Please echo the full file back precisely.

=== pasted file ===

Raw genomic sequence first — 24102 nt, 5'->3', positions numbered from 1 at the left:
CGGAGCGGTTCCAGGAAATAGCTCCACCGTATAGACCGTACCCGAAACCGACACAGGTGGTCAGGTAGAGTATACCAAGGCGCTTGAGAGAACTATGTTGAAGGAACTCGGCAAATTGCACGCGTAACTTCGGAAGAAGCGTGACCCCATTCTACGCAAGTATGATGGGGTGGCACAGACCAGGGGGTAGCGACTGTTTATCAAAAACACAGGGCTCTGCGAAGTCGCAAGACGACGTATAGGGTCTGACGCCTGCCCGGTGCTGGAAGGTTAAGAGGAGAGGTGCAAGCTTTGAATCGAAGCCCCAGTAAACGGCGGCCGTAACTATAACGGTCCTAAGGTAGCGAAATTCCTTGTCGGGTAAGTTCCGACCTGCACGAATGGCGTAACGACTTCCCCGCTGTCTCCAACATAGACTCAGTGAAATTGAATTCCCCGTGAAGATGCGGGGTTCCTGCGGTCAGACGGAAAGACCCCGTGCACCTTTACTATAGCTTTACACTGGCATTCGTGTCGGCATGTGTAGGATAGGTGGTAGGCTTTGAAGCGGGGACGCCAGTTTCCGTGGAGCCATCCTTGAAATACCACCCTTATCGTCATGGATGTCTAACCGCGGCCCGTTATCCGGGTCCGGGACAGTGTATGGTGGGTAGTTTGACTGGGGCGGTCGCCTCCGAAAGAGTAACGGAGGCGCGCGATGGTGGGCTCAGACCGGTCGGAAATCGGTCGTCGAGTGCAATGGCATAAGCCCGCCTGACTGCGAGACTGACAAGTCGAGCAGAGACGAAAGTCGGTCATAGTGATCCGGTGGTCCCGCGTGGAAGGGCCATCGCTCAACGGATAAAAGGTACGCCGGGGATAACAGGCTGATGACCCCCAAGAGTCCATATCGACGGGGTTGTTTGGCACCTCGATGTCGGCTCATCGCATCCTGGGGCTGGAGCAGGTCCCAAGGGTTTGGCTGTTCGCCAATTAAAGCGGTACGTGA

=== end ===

Raw genomic sequence first — 24102 nt, 5'->3', positions numbered from 1 at the left:
CGGAGCGGTTCCAGGAAATAGCTCCACCGTATAGACCGTACCCGAAACCGACACAGGTGGTCAGGTAGAGTATACCAAGGCGCTTGAGAGAACTATGTTGAAGGAACTCGGCAAATTGCACGCGTAACTTCGGAAGAAGCGTGACCCCATTCTACGCAAGTATGATGGGGTGGCACAGACCAGGGGGTAGCGACTGTTTATCAAAAACACAGGGCTCTGCGAAGTCGCAAGACGACGTATAGGGTCTGACGCCTGCCCGGTGCTGGAAGGTTAAGAGGAGAGGTGCAAGCTTTGAATCGAAGCCCCAGTAAACGGCGGCCGTAACTATAACGGTCCTAAGGTAGCGAAATTCCTTGTCGGGTAAGTTCCGACCTGCACGAATGGCGTAACGACTTCCCCGCTGTCTCCAACATAGACTCAGTGAAATTGAATTCCCCGTGAAGATGCGGGGTTCCTGCGGTCAGACGGAAAGACCCCGTGCACCTTTACTATAGCTTTACACTGGCATTCGTGTCGGCATGTGTAGGATAGGTGGTAGGCTTTGAAGCGGGGACGCCAGTTTCCGTGGAGCCATCCTTGAAATACCACCCTTATCGTCATGGATGTCTAACCGCGGCCCGTTATCCGGGTCCGGGACAGTGTATGGTGGGTAGTTTGACTGGGGCGGTCGCCTCCGAAAGAGTAACGGAGGCGCGCGATGGTGGGCTCAGACCGGTCGGAAATCGGTCGTCGAGTGCAATGGCATAAGCCCGCCTGACTGCGAGACTGACAAGTCGAGCAGAGACGAAAGTCGGTCATAGTGATCCGGTGGTCCCGCGTGGAAGGGCCATCGCTCAACGGATAAAAGGTACGCCGGGGATAACAGGCTGATGACCCCCAAGAGTCCATATCGACGGGGTTGTTTGGCACCTCGATGTCGGCTCATCGCATCCTGGGGCTGGAGCAGGTCCCAAGGGTTTGGCTGTTCGCCAATTAAAGCGGTACGTGA